Cutaneous photoprotection using a hydroxyl radical scavenger in photodynamic therapy

Norman D. Hogikyan, Richard E Hayden, Patrick W. McLear

Research output: Contribution to journalArticle

4 Citations (Scopus)

Abstract

Photodynamic therapy (PDT) is emerging as an effective therapy for a variety of malignant diseases, including head and neck cancer. Prolonged cutaneous photosensitivity following therapy, however, remains the most significant side effect. The biochemical mechanism of this sensitivity, and indeed of the tumoricidal effect of PDT, is uncertain, but is believed to involve formation of singlet oxygen and possibly other oxygen-derived free radicals. This laboratory recently reported that a singlet oxygen scavenger, diphenylisobenzofuran (DPIBF), afforded cutaneous photoprotection to 67% of animals treated with PDT. Those results, the first from an in vivo study, supported the idea that singlet oxygen plays a significant role in PDT and its associated toxicity. They also, however, suggested that it is not the sole intermediate. The current study looks at the photoprotective effects of the hydroxyl radical scavenger dimethyl thiourea, alone and in conjunction with DPIBF. Our results strongly support a role for the hydroxyl radical in producing the cutaneous phototoxicity associated with PDT.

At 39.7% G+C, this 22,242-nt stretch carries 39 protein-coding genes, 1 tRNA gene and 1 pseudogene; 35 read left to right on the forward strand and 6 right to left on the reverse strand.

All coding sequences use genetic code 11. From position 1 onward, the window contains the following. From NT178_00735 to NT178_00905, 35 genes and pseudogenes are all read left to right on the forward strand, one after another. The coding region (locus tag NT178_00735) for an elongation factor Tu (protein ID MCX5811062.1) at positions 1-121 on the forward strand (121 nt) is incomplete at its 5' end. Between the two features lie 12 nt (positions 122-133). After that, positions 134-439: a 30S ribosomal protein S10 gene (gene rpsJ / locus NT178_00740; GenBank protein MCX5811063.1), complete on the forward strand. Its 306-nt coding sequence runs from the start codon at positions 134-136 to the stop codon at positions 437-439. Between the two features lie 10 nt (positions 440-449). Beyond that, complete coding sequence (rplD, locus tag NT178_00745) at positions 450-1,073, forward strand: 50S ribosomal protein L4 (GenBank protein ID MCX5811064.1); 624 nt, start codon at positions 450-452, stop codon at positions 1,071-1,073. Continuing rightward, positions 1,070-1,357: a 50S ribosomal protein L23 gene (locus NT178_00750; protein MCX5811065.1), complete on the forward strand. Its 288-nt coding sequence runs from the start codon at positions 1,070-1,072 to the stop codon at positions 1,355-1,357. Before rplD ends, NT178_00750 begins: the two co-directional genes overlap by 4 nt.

Original languageEnglish (US)
Pages (from-to)1-5
Number of pages5
JournalAmerican Journal of Otolaryngology--Head and Neck Medicine and Surgery
Volume12
Issue number1
DOIs
StatePublished - 1991
Externally publishedYes

Fingerprint

Photochemotherapy
Hydroxyl Radical
Singlet Oxygen
Skin
Phototoxic Dermatitis
Thiourea
Head and Neck Neoplasms
Free Radicals
Oxygen
Therapeutics

ASJC Scopus subject areas

  • Otorhinolaryngology

Cite this

Cutaneous photoprotection using a hydroxyl radical scavenger in photodynamic therapy. / Hogikyan, Norman D.; Hayden, Richard E; McLear, Patrick W.

In: American Journal of Otolaryngology--Head and Neck Medicine and Surgery, Vol. 12, No. 1, 1991, p. 1-5.

Research output: Contribution to journalArticle

@article{b23f39b9be22454dbf1eabd22f0157e9,
title = "Cutaneous photoprotection using a hydroxyl radical scavenger in photodynamic therapy",